Conveyor Pulley Manufacturing

Superior’s Tried & True Approach

Pulleys are “the heart” of any conveying system – and maximum pulley life is essential to cost-efficient material handling and high-capacity production. Importantly, a manufacturer’s approach to pulley design, manufacturing, and proper application has a direct effect upon pulley reliability or potential pulley failure. Why is this so? What are the major differentiators in the design and manufacturing process? And, why are end users often confused when specifying heavier-class pulleys?


Load Standards

Look closely at a pulley and conveyor component manufacturer, particularly when quoting heavier-class pulleys. Why? Above that of the standard CEMA-duty pulley, there are no standards that govern the load ratings or material thicknesses of
heavier-class pulleys.

“Heavier-class pulleys are not governed by an association, but rather by
manufacturers trying to address an emerging market,” says Brent Burdette, resident
sales engineer for Superior Industries. As a result, he says that each manufacturer has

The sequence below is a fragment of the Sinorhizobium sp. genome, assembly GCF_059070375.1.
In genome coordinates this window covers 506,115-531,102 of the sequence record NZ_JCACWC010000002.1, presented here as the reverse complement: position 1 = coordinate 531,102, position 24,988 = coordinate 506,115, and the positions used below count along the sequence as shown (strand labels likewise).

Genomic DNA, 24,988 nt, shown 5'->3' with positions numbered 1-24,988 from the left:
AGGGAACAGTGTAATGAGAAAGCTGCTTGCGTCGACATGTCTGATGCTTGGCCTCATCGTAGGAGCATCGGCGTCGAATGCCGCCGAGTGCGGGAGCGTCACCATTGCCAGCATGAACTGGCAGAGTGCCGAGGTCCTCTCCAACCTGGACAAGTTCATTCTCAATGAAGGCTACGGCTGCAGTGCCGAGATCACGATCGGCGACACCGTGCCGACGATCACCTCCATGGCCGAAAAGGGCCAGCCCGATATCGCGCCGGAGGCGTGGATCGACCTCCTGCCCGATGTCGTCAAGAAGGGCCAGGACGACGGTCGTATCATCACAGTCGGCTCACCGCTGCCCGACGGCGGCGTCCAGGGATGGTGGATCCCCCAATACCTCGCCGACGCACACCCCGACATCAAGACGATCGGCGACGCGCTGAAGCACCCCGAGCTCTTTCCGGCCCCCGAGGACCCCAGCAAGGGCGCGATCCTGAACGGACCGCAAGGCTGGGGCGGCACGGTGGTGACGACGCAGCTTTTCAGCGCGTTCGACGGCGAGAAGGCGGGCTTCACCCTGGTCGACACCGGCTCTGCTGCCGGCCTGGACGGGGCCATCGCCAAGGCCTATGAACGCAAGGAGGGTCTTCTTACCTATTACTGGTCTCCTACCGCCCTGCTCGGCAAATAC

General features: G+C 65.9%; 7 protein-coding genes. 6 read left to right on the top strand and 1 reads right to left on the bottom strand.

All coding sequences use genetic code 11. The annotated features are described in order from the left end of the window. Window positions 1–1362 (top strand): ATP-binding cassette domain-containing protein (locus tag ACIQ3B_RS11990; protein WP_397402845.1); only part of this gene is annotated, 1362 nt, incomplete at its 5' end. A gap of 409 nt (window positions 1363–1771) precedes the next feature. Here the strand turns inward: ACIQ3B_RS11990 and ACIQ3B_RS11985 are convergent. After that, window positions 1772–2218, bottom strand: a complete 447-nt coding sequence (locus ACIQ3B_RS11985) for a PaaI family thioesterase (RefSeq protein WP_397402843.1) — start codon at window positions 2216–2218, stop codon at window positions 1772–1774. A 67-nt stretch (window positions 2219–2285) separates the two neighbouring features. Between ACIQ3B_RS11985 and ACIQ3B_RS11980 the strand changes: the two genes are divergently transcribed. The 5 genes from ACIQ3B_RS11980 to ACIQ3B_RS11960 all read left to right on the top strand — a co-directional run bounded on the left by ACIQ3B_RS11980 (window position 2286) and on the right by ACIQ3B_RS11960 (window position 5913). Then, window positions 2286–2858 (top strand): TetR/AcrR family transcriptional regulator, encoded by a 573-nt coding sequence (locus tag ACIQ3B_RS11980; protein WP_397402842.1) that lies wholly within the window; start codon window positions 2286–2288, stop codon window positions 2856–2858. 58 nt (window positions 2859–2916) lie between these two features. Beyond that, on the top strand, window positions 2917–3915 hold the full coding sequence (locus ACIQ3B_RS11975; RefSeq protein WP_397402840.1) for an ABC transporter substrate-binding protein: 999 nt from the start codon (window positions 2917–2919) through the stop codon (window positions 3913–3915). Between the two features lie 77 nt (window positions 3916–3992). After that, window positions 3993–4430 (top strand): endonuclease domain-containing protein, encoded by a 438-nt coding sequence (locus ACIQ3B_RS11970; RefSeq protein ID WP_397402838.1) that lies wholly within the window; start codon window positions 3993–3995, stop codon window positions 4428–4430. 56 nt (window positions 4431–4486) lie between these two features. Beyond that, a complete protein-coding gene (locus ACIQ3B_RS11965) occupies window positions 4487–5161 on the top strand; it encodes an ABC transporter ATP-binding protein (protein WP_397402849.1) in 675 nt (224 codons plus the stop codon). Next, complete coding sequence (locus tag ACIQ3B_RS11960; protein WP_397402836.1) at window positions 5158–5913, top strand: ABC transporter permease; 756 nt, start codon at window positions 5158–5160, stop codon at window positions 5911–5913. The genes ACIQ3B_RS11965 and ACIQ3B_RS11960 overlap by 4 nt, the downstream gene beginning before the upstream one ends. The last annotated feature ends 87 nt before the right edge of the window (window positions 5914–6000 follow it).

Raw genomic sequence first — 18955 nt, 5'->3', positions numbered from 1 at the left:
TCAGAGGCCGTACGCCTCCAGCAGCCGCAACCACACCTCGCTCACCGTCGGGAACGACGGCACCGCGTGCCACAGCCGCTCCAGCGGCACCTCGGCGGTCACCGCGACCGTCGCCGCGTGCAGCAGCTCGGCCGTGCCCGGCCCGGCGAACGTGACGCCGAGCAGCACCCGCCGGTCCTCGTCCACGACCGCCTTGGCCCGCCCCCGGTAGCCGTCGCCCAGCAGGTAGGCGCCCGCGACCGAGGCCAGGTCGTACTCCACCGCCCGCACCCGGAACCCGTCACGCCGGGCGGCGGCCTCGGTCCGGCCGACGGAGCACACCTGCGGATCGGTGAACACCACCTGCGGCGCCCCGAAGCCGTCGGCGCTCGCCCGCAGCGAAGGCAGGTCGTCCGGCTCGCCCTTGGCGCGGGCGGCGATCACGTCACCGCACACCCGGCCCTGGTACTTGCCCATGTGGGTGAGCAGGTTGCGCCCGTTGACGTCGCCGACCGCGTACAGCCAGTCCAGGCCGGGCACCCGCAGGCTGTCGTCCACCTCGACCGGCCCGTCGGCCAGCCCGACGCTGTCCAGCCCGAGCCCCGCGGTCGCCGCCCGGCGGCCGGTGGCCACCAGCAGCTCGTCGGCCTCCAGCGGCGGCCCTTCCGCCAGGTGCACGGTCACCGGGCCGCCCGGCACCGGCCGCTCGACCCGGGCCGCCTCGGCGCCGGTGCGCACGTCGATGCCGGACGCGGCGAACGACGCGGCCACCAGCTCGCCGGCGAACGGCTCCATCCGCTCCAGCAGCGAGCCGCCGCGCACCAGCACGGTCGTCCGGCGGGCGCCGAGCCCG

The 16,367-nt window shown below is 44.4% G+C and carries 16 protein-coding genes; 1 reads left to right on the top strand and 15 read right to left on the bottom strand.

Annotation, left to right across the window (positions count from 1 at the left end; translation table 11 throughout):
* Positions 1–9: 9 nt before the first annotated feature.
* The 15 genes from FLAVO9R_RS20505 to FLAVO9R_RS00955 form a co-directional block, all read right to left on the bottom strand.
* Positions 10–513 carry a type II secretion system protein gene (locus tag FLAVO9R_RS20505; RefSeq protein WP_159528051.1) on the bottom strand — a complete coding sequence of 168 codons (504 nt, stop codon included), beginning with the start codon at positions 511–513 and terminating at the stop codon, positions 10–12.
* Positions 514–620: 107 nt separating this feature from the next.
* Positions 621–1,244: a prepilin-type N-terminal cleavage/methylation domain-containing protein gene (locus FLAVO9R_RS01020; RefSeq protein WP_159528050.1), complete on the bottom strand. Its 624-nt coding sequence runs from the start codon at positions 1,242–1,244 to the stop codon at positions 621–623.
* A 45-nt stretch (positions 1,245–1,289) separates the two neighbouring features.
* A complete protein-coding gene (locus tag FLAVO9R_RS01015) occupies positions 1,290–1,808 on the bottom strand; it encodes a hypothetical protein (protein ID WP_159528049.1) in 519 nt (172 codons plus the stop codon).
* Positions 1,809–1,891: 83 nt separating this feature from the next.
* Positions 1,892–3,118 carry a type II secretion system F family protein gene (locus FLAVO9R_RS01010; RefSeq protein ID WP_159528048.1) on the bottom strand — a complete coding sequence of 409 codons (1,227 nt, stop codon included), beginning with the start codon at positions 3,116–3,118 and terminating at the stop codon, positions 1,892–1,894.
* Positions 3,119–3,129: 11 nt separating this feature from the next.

“its own take” on design and manufacturing methods regarding larger-class pulleys.
Component designations vary too – from the common term of Mine Duty, to Super
Duty, Quarry Duty, and more.


“All these varying approaches to design and manufacturing, may lead to variations in
quality and service life, costly misapplications, and confusion among end users,” says
Burdette, who has worked for several major pulley manufacturers before joining the
Superior Industries team. “I always point to the fact that Superior has long been an
active and contributing member of the Conveyor Equipment Manufacturers Association
(CEMA), playing key roles in education and in establishment of quality standards in the
industry,” he says.

In addition, ask your pulley manufacturer to supply you with product weights. In
most cases, a heavier pulley is a longer-lasting pulley. When comparing weights, look
specifically at the pulleys rim thickness and end disc thickness. Just like conveyor
idlers, belting will wear down the rim over time. Stronger, thicker rims will last longer.
Since it’s the point of connection to the shaft, the end disc supports all of the weight
of the pulley. It takes a lot of pressure. Comparing end disc thickness is a simple way
to determine which pulley is stronger. Beware of extra, ineffective weight added to
the center disc. This additional weight serves no structural purpose.


Elite Welding

Superior Industries operates a state-of-the-art, in-house welding training center to
train its labor force in welding technologies such as shielded metal arc, gas metal arc,
flux-cored arc, gas tungsten arc, and submerged arc, which creates deeper penetration welds that are stronger and more precise.


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